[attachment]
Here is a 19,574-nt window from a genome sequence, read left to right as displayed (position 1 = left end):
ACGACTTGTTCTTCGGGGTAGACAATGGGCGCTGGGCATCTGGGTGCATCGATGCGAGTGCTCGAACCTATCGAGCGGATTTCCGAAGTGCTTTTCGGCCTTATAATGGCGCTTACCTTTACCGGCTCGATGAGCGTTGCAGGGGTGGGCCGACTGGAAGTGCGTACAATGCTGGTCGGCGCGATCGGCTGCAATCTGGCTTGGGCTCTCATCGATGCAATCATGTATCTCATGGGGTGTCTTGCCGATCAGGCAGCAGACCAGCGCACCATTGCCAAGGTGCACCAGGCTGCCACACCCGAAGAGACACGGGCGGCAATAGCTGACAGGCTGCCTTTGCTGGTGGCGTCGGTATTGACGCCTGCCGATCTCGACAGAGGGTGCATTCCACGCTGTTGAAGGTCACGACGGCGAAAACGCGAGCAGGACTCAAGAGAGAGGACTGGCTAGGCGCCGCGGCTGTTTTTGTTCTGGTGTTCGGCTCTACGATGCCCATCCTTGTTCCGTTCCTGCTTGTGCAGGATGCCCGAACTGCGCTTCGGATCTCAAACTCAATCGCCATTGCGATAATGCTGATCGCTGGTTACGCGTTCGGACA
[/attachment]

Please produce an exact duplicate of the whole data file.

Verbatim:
Here is a 19,574-nt window from a genome sequence, read left to right as displayed (position 1 = left end):
ACGACTTGTTCTTCGGGGTAGACAATGGGCGCTGGGCATCTGGGTGCATCGATGCGAGTGCTCGAACCTATCGAGCGGATTTCCGAAGTGCTTTTCGGCCTTATAATGGCGCTTACCTTTACCGGCTCGATGAGCGTTGCAGGGGTGGGCCGACTGGAAGTGCGTACAATGCTGGTCGGCGCGATCGGCTGCAATCTGGCTTGGGCTCTCATCGATGCAATCATGTATCTCATGGGGTGTCTTGCCGATCAGGCAGCAGACCAGCGCACCATTGCCAAGGTGCACCAGGCTGCCACACCCGAAGAGACACGGGCGGCAATAGCTGACAGGCTGCCTTTGCTGGTGGCGTCGGTATTGACGCCTGCCGATCTCGACAGAGGGTGCATTCCACGCTGTTGAAGGTCACGACGGCGAAAACGCGAGCAGGACTCAAGAGAGAGGACTGGCTAGGCGCCGCGGCTGTTTTTGTTCTGGTGTTCGGCTCTACGATGCCCATCCTTGTTCCGTTCCTGCTTGTGCAGGATGCCCGAACTGCGCTTCGGATCTCAAACTCAATCGCCATTGCGATAATGCTGATCGCTGGTTACGCGTTCGGACA